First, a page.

SHREVEPORT, La. (KTAL/KMSS) – The population at Shreveport’s state-run shelter for Hurricane Ida evacuees swelled to nearly 900 Monday as buses continued to arrive from south Louisiana.
As of Monday afternoon, there were 891 evacuees at the Shreveport shelter, up more than 750 since Wednesday. Most of them came over the weekend as it became clear it could be weeks before power and other basic services will be restored in some of the hardest-hit areas.
“It’s better than where we were at,” said Emery Chaney. “We weren’t getting anything. They weren’t feeding us or none of that. We were just on our own, so that’s why I really came here,”
“I wanted to go home for the aftermath,” said Candace McClutshy. “But I’m here now and we got some great people caring for us. I mean, I haven’t come across anyone without a smile on their face.”
Louisiana Department of Children and Family Services spokesman Sean Ellis said Saturday that capacity at the Shreveport shelter is currently limited to 1,200 beds, which is half the normal capacity because of spacing requirements due to COVID-19.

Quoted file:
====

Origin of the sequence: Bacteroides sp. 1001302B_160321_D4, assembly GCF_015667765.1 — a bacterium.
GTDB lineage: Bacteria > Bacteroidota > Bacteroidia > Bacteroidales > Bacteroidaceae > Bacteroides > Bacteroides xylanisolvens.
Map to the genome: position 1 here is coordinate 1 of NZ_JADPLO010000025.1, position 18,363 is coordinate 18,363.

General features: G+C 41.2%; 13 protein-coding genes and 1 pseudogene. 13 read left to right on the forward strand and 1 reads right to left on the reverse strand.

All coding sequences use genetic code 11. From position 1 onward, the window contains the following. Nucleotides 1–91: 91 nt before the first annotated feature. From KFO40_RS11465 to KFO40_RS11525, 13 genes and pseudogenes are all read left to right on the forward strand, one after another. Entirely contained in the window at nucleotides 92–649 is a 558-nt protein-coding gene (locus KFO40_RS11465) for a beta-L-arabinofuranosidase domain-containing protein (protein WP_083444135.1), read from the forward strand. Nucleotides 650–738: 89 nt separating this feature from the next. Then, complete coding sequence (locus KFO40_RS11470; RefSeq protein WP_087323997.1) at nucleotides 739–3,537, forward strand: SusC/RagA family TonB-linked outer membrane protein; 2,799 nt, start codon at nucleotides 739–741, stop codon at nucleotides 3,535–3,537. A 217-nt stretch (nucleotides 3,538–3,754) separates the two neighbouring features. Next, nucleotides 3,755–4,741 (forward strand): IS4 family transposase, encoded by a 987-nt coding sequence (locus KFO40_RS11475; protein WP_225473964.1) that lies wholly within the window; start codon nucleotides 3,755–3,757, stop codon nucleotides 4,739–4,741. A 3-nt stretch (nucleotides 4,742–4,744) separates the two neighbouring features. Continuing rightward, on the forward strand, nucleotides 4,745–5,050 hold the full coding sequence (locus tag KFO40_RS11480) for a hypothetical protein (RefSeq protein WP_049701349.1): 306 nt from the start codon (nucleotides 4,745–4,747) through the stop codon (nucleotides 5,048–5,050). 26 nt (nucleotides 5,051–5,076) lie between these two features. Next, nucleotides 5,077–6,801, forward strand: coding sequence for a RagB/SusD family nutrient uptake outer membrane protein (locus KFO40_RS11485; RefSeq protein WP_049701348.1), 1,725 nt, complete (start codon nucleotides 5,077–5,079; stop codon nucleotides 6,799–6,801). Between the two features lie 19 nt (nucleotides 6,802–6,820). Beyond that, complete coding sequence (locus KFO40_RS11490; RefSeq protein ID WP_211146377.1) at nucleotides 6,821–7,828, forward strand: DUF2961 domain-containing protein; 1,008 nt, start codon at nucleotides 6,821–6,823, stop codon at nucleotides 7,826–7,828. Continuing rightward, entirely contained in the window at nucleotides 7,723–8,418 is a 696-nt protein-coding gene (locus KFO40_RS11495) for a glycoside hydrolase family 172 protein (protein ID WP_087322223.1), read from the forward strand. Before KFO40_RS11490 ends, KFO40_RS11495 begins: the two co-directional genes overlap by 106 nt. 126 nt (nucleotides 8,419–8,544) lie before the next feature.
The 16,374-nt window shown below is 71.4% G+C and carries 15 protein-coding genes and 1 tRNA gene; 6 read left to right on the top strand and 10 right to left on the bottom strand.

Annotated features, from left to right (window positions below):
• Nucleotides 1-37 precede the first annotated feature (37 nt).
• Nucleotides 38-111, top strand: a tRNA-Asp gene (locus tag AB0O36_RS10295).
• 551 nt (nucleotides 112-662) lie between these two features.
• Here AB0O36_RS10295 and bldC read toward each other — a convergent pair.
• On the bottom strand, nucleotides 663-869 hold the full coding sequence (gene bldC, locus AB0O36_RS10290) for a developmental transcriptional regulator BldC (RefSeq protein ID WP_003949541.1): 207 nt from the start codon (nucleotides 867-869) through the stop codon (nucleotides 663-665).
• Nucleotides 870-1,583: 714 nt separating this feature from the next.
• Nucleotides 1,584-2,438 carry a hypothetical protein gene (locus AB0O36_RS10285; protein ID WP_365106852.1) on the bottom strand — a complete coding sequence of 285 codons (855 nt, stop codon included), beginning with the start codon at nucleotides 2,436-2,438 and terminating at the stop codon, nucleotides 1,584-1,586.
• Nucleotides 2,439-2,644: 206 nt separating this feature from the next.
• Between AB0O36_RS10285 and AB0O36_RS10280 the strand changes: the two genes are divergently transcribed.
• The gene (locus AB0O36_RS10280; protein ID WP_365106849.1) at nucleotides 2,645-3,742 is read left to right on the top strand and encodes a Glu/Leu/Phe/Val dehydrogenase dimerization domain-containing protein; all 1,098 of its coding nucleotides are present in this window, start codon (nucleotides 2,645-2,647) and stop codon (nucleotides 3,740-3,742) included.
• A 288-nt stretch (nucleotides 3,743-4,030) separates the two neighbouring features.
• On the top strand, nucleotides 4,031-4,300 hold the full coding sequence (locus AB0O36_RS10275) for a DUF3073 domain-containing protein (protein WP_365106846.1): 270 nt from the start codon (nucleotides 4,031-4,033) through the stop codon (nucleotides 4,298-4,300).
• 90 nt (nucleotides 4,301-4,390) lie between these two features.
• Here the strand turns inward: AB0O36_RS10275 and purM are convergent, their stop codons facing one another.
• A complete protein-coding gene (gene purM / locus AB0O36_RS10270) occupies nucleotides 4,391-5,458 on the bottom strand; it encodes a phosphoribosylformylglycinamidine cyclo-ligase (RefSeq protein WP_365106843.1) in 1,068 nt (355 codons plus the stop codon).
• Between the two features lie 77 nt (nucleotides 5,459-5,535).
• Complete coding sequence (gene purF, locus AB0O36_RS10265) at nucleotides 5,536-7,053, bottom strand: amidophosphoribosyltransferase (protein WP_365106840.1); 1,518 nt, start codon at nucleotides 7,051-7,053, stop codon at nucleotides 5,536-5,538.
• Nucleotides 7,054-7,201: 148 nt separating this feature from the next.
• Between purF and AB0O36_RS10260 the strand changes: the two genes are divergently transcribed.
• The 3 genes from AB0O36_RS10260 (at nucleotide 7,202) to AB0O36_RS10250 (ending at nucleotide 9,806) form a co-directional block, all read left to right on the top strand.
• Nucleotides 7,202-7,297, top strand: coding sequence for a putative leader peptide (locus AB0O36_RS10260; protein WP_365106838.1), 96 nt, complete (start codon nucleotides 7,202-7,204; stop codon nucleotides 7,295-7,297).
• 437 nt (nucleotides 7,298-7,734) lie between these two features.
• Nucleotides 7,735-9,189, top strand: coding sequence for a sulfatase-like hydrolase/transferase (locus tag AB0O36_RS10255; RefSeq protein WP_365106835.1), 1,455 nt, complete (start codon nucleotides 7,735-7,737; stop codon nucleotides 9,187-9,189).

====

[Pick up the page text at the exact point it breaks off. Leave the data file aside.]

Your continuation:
The shelter provides a place to sleep and shower, along with three meals a day and even transportation to local stores for basic needs. But there is little privacy, and some feel not enough social distancing.
“We want to be treated right as citizens of this country. There is no such thing as social distancing in there. The cots are side by side, it is no six feet apart,” Darren Brown said.
“They only have a piece of tarp that’s blocking us from taking a shower. I see men peeking through,” said 19-year-old New Orleans native Wakell Duncan. “The tarps keep falling down. They don’t have security guards watching us around the clock 24/7 and I feel very unsafe.”
The facility has partnered with a number of local agencies for safety, including the Caddo Sheriff’s Office, Shreveport Police, DOTD, Shreveport Fire Department EMS, and the Louisiana National Guard. They are also working with the United Way of Northwest Louisiana to help evacuees find food, housing, and closing.
The Salvation Army is also collecting donations of clothing and basic necessities for those staying at the shelter. Click here to find out what is most needed and how to donate.
As for how many more evacuees can be expected to show up here, site manager Vernon Price can’t say for sure.
“At this point, we aren’t expecting any more buses of people but we might have a few vans come through with a few people,” said Price.
How long they might have to stay will depend on how quickly power is restored and the availability of accommodations closer to home.
“Their parishes would have to clear it before we start sending them back. Now we will have FEMA on-site here either Wednesday or Thursday, and FEMA is going to be able to assist them in getting hotels and that kind of stuff until we can get them back home.”